Tuesday, 13 March 2018 05:59

KEY ORGANISATIONS WARN OF BREXIT THREAT TO NHS

STAFF SHORTAGES, EHIC, RESEARCH, ACCESS TO TREATMENT AND POWER-GRAB CONCERNS RAISED

Brexit poses “grave threats” to Scotland’s NHS, the SNP has said – after a number of leading healthcare organisations expressed concerns about the impact of Tory proposals to leave the EU ahead of giving evidence at Holyrood’s Health Committee today [Tuesday]. 

In written evidence submitted to Holyrood’s Health Committee ahead of the meeting, Cancer Research UK, the Royal Society of Edinburgh, the Law Society of Scotland, Community Pharmacy Scotland and the Association of Medical Research Charities – which represents groups including the British Heart Foundation and the Wellcome Trust – each stated concerns with Tory Brexit plans and the impact that this will have on healthcare - including on the continued access to lifesaving treatment for cancer patients, the ability to attract vital staff in our NHS, funding and access to clinical research projects, continued participating in the EHIC scheme, and opposition to the Tories’ power grab.

Cancer Research UK also singled out the Scottish Government’s action to support research activities – and called on the UK government to offer more detail on how medical research will be supported.

Commenting, SNP MSP Jenny Gilruth, who sits on Holyrood’s Health Committee, said:

“The Tories think they can do anything they want to Scotland and get away with it but their hard Brexit strategy is now causing concern throughout the health and social care sector – and clearly poses a grave threat to our NHS.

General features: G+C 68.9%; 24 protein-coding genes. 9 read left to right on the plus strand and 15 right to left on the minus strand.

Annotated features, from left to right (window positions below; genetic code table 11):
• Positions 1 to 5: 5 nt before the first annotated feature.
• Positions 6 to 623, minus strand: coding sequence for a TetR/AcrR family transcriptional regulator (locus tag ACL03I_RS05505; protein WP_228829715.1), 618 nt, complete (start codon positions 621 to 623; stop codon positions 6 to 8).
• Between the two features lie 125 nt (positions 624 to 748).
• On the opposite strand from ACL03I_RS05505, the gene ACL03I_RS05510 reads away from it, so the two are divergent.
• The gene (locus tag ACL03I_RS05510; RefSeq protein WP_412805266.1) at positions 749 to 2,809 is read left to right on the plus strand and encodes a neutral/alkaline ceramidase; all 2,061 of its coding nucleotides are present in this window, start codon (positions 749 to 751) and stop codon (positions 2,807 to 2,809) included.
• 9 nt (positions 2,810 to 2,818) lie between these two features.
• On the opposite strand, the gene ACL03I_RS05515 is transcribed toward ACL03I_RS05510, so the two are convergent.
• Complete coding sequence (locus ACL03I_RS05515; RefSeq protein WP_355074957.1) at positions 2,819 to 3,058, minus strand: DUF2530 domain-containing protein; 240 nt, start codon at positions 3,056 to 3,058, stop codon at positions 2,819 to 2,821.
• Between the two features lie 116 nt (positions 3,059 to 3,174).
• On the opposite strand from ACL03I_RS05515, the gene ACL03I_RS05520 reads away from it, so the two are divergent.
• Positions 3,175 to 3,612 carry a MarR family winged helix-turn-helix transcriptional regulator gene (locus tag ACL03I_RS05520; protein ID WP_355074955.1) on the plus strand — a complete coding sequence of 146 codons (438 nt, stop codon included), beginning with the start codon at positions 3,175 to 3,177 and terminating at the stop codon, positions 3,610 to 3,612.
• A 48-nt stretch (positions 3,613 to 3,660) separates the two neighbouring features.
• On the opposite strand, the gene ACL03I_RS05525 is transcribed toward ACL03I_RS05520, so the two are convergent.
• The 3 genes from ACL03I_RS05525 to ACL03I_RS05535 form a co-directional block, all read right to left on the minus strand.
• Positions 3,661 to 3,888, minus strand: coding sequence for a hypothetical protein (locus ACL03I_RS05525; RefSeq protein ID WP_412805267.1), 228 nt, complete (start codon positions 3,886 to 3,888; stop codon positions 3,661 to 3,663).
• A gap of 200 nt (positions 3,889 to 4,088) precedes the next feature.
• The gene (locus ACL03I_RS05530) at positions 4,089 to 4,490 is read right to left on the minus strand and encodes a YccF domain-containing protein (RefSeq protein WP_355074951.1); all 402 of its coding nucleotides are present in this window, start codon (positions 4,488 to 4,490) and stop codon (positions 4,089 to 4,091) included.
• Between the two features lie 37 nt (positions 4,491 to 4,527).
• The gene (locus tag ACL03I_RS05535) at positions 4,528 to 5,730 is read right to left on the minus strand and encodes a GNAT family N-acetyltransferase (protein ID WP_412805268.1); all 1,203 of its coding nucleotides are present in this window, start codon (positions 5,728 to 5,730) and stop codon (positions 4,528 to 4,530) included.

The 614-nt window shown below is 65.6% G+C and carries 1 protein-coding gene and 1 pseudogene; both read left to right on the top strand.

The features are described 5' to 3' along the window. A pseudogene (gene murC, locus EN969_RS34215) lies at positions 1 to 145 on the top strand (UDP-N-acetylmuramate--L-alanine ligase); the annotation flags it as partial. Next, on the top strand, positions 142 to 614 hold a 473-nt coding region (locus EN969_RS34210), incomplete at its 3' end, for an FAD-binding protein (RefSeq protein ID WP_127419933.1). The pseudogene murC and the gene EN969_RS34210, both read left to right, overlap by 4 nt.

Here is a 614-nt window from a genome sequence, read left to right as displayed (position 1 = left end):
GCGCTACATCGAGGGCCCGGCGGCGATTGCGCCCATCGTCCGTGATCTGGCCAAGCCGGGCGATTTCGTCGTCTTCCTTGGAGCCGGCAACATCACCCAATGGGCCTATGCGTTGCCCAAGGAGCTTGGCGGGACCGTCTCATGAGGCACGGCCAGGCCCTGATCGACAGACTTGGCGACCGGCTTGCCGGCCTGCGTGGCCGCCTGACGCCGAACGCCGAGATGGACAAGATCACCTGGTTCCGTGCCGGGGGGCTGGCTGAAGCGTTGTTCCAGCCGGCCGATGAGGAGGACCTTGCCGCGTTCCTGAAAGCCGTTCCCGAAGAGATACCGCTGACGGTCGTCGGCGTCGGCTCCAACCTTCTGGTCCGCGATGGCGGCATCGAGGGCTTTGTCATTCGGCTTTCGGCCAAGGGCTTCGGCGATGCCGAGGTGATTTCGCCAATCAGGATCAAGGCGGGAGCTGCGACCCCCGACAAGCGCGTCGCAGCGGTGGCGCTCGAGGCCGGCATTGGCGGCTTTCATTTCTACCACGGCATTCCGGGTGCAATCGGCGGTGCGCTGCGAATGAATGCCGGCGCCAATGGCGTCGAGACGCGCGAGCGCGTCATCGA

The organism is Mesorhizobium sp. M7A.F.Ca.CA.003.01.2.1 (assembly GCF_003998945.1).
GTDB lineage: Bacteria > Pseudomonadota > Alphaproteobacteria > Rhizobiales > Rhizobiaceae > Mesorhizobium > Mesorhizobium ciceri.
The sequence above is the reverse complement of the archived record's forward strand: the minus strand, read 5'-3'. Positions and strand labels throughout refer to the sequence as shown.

“Just last week, experts from the Nuffield Trust, ASH Scotland and the BMA told our committee of the threat to health services in Scotland if the NHS is put up for grabs as part of future trade deals.

“And this week we have more warnings from Cancer Research UK, the Royal Society of Edinburgh, Community Pharmacy Scotland and others over our ability to attract highly skilled nurses and doctors to work in our NHS after Brexit, and our ability to participate in ground-breaking, cross-border medical research.

“The continued lack of detail over what will replace our membership of key organisations such as Euratom, which ensure cancer patients can access lifesaving treatments readily and swiftly, is utterly shameful.

“And this evidence also shows that it isn’t just the Scottish and Welsh Governments that are concerned about the great Tory power grab – as frontline health sector organisations have also warned the Tories against taking powers over reciprocal healthcare away from Scotland after Brexit – health is a devolved area and it is only right that it stays that way.  

“The Tories need to wake up to the reality of how damaging their Brexit plans are for our health service – they cannot keep ignoring the experts.”

Written evidence to the Health Committee available in full here: http://parliament.scot/S5_HealthandSportCommittee/Meeting%20Papers/HS_PUBLIC_PAPERS_V2_13.03.18.pdf 

Community Pharmacy Scotland on cancer:
“In this specific example, if there is no agreement with the EU, UK patients will not be able to participate in EU trials, which means patients will miss out on the opportunity of potential life saving treatments and techniques.”

Community Pharmacy Scotland on power-grab of reciprocal health:
“We believe that, given Health is almost entirely a devolved matter, it is inappropriate that reciprocal healthcare is dealt with using a common framework following Brexit.